OK, if you don’t already use something like this, you need what I call a reassurance letter. A what?
A reassurance letter. Seriously. Hear me out.
Let me ask you a question. When you buy something, have you ever experienced that nagging feeling or voice that questions whether you made the right decision? Sure you have. It’s called buyer’s remorse. The more expensive the product, the more chance your buyers will experience it and possibly act on it.
What you want to do is reassure them during what I call the “Critical Remorse Period”. This period of time generally begins after they whip out their credit card right up through the first few days after they’ve receive the product. Now, if you’re shipping the item out to them, this time-period is extended. It can take well over a week for shipments to arrive. This can be an agonizing time-period for your clients.
One obvious way to deal with this dilemma is to deliver your product as quickly as possible. Get it in their hot little hands immediately. Use 2-day shipping, send it out the door the day after they order, or deliver it electronically. Do whatever sounds reasonable to you.
Another method is to use the reassurance letter(s) (hey, don’t groan). It’s easy. Immediately after the customer places their order, you should send out a follow up email. This is very easy and can actually be automated for you especially if you accept orders over the internet. And no, you don’t need any special skills to rig this up.
This email should thank them for placing their order and congratulate them on making such a wise purchase. You can even be more specific and congratulate them on taking the step towards solving whatever problem your product attempts to solve. Just reassure them. Think to yourself … what would you like or need to hear to keep that nagging buyer’s remorse at bay?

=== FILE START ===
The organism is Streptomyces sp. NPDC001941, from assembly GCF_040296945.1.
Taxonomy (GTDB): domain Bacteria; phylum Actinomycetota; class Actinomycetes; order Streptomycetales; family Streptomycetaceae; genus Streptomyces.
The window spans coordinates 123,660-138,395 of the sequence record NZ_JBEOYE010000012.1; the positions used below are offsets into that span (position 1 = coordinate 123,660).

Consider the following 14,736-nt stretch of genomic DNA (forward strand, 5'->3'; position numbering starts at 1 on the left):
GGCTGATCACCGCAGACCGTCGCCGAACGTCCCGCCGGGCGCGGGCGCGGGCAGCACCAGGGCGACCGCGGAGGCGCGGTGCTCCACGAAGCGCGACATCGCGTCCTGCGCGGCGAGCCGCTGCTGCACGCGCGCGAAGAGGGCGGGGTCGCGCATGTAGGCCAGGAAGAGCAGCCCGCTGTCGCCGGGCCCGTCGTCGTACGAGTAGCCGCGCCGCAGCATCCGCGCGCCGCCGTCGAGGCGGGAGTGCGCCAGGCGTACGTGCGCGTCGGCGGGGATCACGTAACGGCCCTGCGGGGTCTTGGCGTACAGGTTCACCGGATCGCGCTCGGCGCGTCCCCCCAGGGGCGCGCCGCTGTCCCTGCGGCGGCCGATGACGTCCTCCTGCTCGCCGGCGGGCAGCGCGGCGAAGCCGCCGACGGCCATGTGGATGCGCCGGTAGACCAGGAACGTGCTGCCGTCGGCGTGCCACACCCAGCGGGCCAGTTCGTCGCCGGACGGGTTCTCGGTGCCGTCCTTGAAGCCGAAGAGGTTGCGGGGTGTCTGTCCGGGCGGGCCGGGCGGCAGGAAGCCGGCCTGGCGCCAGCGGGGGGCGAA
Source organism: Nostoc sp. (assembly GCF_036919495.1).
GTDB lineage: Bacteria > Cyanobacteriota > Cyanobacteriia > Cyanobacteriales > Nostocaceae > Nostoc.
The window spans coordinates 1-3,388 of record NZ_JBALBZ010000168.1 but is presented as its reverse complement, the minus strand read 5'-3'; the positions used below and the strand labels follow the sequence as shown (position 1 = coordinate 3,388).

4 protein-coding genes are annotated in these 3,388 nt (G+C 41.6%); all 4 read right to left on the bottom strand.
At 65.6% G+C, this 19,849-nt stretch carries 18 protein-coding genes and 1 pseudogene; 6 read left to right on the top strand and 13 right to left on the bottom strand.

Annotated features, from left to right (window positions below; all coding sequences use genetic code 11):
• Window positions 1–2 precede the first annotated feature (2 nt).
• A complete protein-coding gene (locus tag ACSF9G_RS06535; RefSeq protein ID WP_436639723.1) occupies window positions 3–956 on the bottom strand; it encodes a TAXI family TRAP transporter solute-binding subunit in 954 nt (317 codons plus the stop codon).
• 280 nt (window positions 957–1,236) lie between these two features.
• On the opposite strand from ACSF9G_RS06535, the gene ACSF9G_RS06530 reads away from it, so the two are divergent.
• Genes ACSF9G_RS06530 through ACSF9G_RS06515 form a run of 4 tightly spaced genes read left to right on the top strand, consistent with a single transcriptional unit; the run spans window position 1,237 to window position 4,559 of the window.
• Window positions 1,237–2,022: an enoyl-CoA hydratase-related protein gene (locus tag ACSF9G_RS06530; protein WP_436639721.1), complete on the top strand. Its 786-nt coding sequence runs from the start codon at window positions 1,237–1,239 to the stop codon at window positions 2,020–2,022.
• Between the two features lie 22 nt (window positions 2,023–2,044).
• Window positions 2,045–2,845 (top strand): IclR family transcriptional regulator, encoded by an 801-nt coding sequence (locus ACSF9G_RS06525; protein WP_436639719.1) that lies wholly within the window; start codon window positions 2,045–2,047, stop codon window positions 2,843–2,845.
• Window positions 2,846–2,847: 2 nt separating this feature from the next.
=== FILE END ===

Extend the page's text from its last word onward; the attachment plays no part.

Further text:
If you are sending out a tangible product, include a short letter in the package that also thanks and reassures them. Include some testimonials or case studies. Resell your product. Remind them how others have benefited from it. You can even explain how they can achieve the same results (this can be called a quick-start guide and can even be mentioned in your sales letter to increase the value of your product).
Regardless of whether it’s a shipped package or a digital product, you want to send out your thank-you/reassurance email immediately. Then give your clients a little bit of time to look your product over. A few days, weeks, or if you’ve sent them something that takes time to look over or experience, perhaps even a couple of months. Then write to them again. You can use email or an actual letter. Regardless of which you choose, make sure to send this out.
You may want to ask them for feedback (hopefully you can get a testimonial from them), on your product. Hey, even if they don’t tell you how great your product is, constructive criticism can be of great use to you. Just try not to take it personally.
So get busy writing your reassurance letter!
Copyright © 2005 by L A Parmley. All rights reserved.
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